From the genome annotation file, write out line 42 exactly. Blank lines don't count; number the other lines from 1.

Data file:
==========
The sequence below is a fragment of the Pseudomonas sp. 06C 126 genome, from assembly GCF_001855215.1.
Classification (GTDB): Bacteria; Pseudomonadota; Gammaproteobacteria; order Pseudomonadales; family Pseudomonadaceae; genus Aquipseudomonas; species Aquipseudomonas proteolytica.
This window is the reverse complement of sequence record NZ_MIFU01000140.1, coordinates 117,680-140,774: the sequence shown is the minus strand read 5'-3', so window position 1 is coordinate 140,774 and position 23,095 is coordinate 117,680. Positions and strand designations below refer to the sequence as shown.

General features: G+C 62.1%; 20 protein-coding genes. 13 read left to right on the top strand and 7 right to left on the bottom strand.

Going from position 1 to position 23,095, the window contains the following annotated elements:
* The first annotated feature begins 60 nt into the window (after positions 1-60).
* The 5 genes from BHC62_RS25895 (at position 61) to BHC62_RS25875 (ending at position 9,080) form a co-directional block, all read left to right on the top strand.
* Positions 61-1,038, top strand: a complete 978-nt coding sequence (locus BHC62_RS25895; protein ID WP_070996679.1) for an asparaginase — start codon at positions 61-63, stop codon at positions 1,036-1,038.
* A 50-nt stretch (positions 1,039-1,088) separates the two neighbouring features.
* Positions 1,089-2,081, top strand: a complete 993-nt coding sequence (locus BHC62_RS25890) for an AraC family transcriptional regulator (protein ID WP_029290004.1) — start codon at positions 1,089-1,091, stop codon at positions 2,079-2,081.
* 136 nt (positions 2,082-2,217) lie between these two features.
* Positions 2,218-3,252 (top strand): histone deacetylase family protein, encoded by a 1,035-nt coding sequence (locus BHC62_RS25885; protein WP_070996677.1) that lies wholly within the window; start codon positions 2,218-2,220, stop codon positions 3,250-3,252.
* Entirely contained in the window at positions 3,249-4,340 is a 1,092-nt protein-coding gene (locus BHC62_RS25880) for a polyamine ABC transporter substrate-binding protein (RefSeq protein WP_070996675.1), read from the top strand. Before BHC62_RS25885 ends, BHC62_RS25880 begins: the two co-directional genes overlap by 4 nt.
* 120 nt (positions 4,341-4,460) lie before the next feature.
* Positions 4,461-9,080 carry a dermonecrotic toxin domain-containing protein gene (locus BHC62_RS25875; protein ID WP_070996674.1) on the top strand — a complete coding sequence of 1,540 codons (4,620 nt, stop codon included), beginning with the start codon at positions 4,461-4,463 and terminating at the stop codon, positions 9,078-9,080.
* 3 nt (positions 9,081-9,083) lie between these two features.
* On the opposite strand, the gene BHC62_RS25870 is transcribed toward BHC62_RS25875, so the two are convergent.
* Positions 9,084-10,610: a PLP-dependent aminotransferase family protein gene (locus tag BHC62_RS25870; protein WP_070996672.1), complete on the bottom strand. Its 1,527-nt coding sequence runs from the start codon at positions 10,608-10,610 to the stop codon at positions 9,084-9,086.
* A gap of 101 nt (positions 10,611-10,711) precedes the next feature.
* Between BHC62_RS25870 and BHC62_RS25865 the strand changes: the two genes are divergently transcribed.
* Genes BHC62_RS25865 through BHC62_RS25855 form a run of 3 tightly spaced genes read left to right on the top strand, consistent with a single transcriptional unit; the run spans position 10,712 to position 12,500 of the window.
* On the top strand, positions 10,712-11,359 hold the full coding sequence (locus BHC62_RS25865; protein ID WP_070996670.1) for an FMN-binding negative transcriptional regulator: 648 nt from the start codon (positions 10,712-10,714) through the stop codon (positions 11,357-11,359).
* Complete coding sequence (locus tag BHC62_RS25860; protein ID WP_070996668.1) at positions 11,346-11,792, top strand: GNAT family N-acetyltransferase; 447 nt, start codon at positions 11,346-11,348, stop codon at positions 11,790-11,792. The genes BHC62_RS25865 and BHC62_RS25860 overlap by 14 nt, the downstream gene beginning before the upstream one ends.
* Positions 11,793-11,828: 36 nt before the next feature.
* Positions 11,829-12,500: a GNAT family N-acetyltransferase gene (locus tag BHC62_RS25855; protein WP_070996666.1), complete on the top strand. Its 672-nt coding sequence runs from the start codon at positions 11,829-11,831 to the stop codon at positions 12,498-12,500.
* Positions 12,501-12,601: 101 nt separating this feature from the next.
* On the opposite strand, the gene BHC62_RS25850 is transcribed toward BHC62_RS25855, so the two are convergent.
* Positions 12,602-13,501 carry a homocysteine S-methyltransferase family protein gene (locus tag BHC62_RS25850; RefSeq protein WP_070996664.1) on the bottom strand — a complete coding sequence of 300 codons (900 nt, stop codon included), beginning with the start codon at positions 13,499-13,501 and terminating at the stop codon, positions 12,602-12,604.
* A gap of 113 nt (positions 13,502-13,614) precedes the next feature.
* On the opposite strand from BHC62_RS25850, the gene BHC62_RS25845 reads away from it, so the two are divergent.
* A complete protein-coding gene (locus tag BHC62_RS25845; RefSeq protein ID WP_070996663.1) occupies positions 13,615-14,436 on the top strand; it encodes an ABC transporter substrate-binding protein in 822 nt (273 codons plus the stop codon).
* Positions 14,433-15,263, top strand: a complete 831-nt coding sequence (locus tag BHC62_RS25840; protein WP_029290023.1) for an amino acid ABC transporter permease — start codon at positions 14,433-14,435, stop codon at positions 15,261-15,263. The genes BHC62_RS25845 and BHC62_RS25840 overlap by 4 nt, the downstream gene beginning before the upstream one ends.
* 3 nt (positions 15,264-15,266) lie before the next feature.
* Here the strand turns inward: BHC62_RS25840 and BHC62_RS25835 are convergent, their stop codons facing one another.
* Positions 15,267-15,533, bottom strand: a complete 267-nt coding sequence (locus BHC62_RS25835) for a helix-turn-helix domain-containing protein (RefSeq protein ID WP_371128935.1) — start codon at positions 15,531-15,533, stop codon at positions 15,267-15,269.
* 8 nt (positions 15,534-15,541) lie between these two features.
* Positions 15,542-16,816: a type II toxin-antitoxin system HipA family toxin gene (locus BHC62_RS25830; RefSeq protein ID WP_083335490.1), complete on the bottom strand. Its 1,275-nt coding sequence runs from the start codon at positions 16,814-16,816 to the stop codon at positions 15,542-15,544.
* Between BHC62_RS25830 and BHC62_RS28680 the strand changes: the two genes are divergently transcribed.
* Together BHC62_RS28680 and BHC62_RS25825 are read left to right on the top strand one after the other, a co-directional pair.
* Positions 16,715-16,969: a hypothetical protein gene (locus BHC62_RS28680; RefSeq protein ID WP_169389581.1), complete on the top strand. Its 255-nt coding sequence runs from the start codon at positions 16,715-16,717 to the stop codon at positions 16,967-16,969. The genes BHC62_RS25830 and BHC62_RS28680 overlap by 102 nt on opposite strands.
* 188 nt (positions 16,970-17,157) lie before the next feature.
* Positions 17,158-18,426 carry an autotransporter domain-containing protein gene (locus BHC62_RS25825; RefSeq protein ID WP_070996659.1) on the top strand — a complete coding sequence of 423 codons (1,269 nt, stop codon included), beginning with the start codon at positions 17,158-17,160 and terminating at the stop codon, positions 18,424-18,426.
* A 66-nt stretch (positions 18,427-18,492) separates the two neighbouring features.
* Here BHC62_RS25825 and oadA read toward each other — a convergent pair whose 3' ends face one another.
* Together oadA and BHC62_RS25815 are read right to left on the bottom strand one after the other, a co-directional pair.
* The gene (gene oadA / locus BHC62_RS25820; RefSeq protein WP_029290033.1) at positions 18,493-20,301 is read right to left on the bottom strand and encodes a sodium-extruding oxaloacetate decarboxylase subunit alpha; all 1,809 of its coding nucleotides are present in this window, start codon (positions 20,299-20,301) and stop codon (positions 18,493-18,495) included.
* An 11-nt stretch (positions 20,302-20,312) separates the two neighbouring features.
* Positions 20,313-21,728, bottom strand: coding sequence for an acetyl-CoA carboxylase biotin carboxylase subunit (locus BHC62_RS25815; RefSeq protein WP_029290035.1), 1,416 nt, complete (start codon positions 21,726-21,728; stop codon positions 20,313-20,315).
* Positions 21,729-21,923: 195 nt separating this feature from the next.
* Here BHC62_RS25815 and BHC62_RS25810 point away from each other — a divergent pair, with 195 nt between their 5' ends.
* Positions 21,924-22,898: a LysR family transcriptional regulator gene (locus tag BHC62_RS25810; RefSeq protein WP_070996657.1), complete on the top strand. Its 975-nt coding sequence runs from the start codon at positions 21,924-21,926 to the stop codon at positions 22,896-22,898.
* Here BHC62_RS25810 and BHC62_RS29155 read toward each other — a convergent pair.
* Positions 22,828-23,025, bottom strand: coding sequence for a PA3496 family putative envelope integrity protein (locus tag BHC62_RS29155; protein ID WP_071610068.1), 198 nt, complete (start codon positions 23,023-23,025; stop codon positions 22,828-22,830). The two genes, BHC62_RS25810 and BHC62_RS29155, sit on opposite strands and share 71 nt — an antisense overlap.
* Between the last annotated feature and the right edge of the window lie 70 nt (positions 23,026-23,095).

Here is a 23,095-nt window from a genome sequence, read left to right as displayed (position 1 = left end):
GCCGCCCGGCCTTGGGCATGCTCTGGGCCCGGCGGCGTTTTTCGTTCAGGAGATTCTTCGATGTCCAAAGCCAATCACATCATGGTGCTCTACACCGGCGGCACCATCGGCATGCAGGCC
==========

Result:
* Positions 17,158-18,426 carry an autotransporter domain-containing protein gene (locus BHC62_RS25825; RefSeq protein ID WP_070996659.1) on the top strand — a complete coding sequence of 423 codons (1,269 nt, stop codon included), beginning with the start codon at positions 17,158-17,160 and terminating at the stop codon, positions 18,424-18,426.